|US4015397 *||Apr 28, 1975||Apr 5, 1977||Textron, Inc.||Service poles and accessories|
|US4151925 *||Mar 27, 1978||May 1, 1979||Pullman Incorporated||Flatrack container|
|US4546581 *||Aug 10, 1984||Oct 15, 1985||Gustafson Harold L||Building structure support system|
|US4723633 *||May 26, 1987||Feb 9, 1988||Waco International Corporation||Adjusting screw retainer|
|US5056750 *||Jun 1, 1990||Oct 15, 1991||Rick Ellithorpe||Support column|
|US5240089 *||Dec 7, 1992||Aug 31, 1993||Speral Aluminum Inc.||Modular scaffolding assembly|
|US5263296 *||Jul 17, 1991||Nov 23, 1993||Speral Aluminium Inc.||Modular scaffolding assembly|
|US5538364 *||Feb 14, 1995||Jul 23, 1996||Huntsman; Steven D.||Yieldable mine post having a double ball and socket configuration|
|US5946867 *||Oct 29, 1997||Sep 7, 1999||Ericsson, Inc.||Modular earthquake support for raised floor|
|US5980160 *||Nov 18, 1997||Nov 9, 1999||Vanderklaauw; Peter M.||Apparatus and method for a modular lifting and shoring system|
|US6379085 *||Nov 8, 1999||Apr 30, 2002||Peter M. Vanderklaauw||Method and apparatus for relocating a structure from a first elevation to a second elevation|
|US7877934||Jan 3, 2007||Feb 1, 2011||Wind Tower Systems, Llc||Lifting system and apparatus for constructing wind turbine towers|
|US8016268||May 30, 2008||Sep 13, 2011||Wind Tower Systems, Llc||Wind tower service lift|
|US8069634||Oct 2, 2007||Dec 6, 2011||General Electric Company||Lifting system and apparatus for constructing and enclosing wind turbine towers|
|US8910446||Dec 15, 2009||Dec 16, 2014||Ge Wind Energy, Llc||Structural shape for wind tower members|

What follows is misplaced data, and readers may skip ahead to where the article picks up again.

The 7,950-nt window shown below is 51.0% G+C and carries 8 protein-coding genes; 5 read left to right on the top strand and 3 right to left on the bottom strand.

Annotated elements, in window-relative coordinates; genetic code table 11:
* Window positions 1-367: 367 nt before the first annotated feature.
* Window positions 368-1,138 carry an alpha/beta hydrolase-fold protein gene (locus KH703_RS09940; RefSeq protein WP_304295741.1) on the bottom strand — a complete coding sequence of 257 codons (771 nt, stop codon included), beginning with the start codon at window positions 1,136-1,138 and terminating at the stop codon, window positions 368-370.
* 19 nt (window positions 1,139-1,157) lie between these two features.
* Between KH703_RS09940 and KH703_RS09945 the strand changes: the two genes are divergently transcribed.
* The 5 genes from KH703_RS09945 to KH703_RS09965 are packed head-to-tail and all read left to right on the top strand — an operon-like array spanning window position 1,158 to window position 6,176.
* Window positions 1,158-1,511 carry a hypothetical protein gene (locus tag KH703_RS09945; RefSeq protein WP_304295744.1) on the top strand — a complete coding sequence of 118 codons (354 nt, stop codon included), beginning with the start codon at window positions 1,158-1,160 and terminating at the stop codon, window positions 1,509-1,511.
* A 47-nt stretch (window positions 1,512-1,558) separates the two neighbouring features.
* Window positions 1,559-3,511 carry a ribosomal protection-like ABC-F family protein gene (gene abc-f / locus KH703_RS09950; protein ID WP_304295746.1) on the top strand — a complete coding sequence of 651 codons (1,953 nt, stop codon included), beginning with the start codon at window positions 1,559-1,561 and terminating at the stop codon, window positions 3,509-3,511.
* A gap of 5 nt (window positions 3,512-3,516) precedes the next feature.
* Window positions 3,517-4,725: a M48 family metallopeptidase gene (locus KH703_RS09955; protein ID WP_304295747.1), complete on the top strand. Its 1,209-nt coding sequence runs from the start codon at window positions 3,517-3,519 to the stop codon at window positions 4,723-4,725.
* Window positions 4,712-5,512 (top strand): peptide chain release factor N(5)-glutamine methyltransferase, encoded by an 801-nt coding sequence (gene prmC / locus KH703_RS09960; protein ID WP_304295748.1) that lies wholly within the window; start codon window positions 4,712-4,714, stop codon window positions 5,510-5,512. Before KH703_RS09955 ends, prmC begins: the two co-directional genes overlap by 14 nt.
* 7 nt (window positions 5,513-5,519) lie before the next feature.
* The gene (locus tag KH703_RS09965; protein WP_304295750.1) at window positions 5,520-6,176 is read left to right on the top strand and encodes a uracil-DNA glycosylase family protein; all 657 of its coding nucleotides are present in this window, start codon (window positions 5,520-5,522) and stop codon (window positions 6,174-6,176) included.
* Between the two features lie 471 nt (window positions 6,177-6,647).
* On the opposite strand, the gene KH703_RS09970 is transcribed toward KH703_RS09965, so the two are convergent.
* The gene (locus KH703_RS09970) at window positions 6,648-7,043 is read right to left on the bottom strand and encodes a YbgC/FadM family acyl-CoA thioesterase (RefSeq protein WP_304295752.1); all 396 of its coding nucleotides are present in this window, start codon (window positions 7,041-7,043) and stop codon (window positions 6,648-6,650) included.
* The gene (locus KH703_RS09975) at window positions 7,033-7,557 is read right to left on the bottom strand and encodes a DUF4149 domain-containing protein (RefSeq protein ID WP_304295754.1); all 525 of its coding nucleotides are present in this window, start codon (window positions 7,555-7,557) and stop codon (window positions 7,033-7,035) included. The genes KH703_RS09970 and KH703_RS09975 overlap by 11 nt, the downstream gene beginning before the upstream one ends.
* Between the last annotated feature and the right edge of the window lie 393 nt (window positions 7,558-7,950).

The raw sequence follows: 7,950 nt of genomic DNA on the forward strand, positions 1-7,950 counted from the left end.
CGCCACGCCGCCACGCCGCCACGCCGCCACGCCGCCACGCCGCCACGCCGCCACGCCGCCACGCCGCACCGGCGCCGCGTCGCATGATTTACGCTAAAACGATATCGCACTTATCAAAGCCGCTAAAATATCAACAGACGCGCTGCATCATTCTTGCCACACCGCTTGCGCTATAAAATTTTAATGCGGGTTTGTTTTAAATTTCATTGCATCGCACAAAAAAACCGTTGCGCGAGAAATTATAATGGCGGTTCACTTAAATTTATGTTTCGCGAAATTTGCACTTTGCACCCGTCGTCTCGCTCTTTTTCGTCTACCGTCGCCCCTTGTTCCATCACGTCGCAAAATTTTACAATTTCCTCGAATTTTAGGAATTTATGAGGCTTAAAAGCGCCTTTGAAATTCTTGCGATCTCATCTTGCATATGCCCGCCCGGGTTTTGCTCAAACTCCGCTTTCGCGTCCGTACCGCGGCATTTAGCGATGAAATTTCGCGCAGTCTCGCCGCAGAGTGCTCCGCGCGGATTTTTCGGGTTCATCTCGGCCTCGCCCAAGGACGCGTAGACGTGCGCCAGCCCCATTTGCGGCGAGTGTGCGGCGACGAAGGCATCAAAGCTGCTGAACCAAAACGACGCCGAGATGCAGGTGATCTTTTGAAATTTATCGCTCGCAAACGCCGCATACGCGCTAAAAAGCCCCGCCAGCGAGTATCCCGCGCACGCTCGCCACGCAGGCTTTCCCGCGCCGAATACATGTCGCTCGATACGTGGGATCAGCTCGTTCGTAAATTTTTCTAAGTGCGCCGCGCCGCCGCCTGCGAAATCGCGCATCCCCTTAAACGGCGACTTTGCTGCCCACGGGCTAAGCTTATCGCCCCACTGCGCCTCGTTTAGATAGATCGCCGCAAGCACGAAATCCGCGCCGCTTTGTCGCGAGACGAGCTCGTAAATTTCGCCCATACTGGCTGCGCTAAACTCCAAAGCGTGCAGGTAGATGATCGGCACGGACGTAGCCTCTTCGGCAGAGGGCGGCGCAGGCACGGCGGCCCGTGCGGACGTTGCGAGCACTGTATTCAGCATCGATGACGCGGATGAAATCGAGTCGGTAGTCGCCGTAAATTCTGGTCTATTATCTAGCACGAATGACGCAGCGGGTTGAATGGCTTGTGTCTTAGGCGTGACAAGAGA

|US9335001 *||Oct 23, 2014||May 10, 2016||Frank Ceravolo||Weight supporting apparatus and method|
|US20060277843 *||May 12, 2006||Dec 14, 2006||Tracy Livingston||Structural tower|
|US20070151194 *||Jan 3, 2007||Jul 5, 2007||Tracy Livingston||Lifting system and apparatus for constructing wind turbine towers|
|US20080078083 *||Oct 2, 2007||Apr 3, 2008||Tracy Livingston||Drive pin system for a wind turbine structural tower|
|US20080078128 *||Oct 2, 2007||Apr 3, 2008||Tracy Livingston||Lifting system and apparatus for constructing and enclosing wind turbine towers|
|US20080080946 *||Oct 2, 2007||Apr 3, 2008||Tracy Livingston||Expansion pin system for a wind turbine structural tower|
|US20090294219 *||May 30, 2008||Dec 3, 2009||David Oliphant||Wind tower service lift|
|US20100132269 *||Jun 15, 2009||Jun 3, 2010||General Electric Company||Rail-transportable wind turbine tower|
|US20100226785 *||Feb 9, 2010||Sep 9, 2010||Wind Tower Systems, Llc||Structural tower|
|US20100236161 *||Jan 29, 2010||Sep 23, 2010||Wind Tower Systems, Llc||Lifting system and apparatus for constructing and enclosing wind turbine towers|
|US20100242406 *||Dec 15, 2009||Sep 30, 2010||Wind Tower Systems, Llc||Structural shape for wind tower members|
|US20130270037 *||Oct 18, 2011||Oct 17, 2013||Roberto Giuseppe Pensieri||Ladder with enhanced stability|
|US20140075878 *||May 18, 2012||Mar 20, 2014||Nicholas James Marshall||Frame support|
|DE9309587U1 *||Jun 22, 1993||Sep 16, 1993||Piepenbrock Ind Gmbh & Co Kg||Stütze|
|DE9315849U1 *||Oct 18, 1993||Feb 16, 1995||Oelkers Heinz||Traggerüststütze|
|EP0654570A1 *||Nov 9, 1994||May 24, 1995||Piepenbrock Industrie GmbH & Co: KG||Strut|
|EP1045088A1 *||Apr 4, 2000||Oct 18, 2000||Wilhelm Layher Vermögensverwaltungs-GmbH||Support scaffolding device|
|WO2007088376A1 *||Feb 1, 2007||Aug 9, 2007||David John Edwin Harrison||Portable foundation|
|U.S. Classification||52/126.7, 182/178.5, 52/651.1, 52/637, 248/357, 248/354.3, 248/188.4, 52/646|
|International Classification||E04G1/00, E04G25/00, E04G1/18, E04G1/14, E04G1/22, E04G25/04|
|Cooperative Classification||E04G25/04, E04G1/22, E04G1/14|
|European Classification||E04G25/04, E04G1/14, E04G1/22|